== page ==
Why Your District Should Stop Worrying About Missed Days

Chad OstrowskiBlog, Mastery Learning Better

In This Post:

  • The problem with time-based learning and why we should move away from it.
  • A solution to make time more flexible and learning more important.
  • How Mastery Learning can help you (and your school) make this shift & worry less about unplanned days off.

Missed Days are Coming

Depending on where you live (I live in the Northeast), snow days may be a real problem for your district or school this winter. This is especially true if you live in a rural district with limited road crews. It’s around this time of year I hear terms like “Blizzard Bags”. I also hear other ways that schools and districts combat the loss of time due to these unscheduled days off.

Whether you like it or not, chances are that you may have a few free days off this year (I know you’re tearing up just thinking about it). You will probably miss some instructional time with your students. I’m going to tell you right now that you and, more importantly, your district should stop worrying about it.

The Fundamental Problem

The Fundamental Problem with this idea is the assumption that TIME is the most important factor in a student’s learning. The entire premise is that a student missed a certain amount of time, so they need to “make up” that same amount. It also assumes that it is not the learning or the content that is important, but rather the amount of passed time. And that time must be made up with a certain amount of work to account for it.

The focus of classroom, school, or district should always be LEARNING and mastery of content. The concept of time-based learning is outdated, archaic, and pointless in today’s 21st century classrooms.

By adding additional (and usually pointless) work like “blizzard bags” or “make-up assignments” to account for lost instructional time, we are sending a very odd message to students. Many times these assignments are created to be generic and “evergreen”, meaning they can be used at anytime during the winter season without considering the content being covered.

This means that after “X” amount of days off, a student can complete this misaligned, un-targeted, and potentially useless work. And they do it for no other reason than to say that work was done.

Not only does a mastery-based system allow students to continue working regardless of their location, but it also allows them to continue learning via meaningful and targeted experiences. Click To Tweet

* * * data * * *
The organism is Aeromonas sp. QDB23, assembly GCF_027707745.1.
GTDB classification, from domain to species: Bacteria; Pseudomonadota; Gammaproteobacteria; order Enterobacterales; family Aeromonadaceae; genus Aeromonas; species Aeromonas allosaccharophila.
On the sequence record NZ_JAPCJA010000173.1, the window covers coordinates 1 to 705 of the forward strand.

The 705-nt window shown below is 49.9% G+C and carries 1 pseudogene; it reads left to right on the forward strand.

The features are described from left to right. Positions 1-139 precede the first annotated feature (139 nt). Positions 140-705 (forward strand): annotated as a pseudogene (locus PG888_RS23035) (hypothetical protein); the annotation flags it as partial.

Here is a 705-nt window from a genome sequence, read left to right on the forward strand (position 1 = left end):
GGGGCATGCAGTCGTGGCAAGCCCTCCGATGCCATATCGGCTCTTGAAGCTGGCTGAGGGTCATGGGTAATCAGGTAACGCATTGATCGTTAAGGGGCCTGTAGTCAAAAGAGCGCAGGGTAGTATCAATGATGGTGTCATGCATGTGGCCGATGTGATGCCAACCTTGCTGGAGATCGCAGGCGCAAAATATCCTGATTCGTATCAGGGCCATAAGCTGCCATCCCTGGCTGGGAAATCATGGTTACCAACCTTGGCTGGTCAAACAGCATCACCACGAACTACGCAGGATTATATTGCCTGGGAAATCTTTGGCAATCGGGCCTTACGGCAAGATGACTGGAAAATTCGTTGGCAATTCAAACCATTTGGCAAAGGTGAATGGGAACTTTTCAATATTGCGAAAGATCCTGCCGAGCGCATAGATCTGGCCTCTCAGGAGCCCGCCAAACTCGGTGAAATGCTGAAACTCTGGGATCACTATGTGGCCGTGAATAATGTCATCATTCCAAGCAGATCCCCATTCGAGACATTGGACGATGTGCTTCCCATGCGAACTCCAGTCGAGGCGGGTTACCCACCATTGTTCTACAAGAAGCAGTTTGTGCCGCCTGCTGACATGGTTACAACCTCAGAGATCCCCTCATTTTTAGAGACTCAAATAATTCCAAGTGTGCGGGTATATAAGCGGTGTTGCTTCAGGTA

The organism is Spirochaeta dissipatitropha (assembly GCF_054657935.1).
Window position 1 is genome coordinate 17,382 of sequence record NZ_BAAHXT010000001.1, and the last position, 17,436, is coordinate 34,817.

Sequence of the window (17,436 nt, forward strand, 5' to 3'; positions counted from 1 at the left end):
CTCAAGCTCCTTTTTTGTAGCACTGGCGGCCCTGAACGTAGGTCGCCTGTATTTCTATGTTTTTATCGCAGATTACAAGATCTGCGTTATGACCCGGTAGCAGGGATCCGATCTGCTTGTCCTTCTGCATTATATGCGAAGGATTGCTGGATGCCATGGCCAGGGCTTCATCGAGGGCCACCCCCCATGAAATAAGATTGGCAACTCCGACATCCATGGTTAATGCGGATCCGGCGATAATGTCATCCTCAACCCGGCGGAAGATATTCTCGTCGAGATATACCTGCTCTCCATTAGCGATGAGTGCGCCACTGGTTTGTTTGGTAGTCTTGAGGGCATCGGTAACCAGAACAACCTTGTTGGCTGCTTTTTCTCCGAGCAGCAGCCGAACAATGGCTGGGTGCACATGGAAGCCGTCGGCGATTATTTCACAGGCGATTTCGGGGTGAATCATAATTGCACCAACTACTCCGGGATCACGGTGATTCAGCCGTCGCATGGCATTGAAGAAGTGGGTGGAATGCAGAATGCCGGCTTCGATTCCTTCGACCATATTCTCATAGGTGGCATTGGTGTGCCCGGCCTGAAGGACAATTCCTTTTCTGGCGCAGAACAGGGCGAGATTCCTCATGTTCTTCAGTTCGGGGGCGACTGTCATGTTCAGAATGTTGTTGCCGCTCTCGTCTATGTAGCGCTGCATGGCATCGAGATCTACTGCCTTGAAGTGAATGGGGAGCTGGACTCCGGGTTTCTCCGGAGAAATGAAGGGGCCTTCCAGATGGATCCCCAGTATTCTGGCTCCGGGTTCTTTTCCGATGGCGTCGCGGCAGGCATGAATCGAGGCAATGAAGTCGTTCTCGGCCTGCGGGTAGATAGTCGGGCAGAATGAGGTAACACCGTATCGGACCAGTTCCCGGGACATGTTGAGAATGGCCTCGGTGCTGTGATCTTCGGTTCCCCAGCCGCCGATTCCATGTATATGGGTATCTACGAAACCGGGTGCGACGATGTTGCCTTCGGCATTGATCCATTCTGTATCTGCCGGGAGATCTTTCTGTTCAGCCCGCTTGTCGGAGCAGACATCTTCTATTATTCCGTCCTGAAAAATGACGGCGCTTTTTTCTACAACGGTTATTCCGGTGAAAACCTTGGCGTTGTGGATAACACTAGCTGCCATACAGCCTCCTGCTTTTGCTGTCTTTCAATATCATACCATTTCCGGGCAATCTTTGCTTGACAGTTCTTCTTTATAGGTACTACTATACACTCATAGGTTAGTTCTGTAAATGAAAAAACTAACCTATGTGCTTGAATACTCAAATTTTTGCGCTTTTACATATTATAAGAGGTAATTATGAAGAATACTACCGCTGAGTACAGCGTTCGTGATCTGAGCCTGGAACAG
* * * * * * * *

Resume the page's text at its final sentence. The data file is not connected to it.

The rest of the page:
The Solution

If students take part in Mastery Based Learning (sometimes called Competency Based Learning), then time becomes much more flexible and matters much less. It is replaced with a focus on the actual learning taking place and the mastery of content.

If students are able to learn in a structured system that focuses on competency of information instead of how long a they sit in their seat, the equation suddenly changes.

Not only does a mastery-based system allow students to continue working regardless of their location, but it also allows them to continue learning via meaningful and targeted experiences. This could also mean that schools, districts, and maybe even states, could do away with make-up days and focus more on make-up learning.

The other fundamental shift that has to occur is the realization that time does not equal learning. It is the learner’s ability to master the material and show competency that is, and should ALWAYS be, the focus of the educational system.

When this shift occurs, things like Snow Days, Assemblies, or any other distraction from the normal schedule simply don’t matter.

So hopefully, you are looking at those missed days a little different after reading this. And hopefully, the educational system will start to do the same.

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About Chad Ostrowski

Chad Ostrowski is the co-founder of the Teach Better Team and the creator of The Grid Method, but he is a middle school science teacher at heart. He now travels the country sharing his story, working with teachers, schools, and districts to help them to reach more students.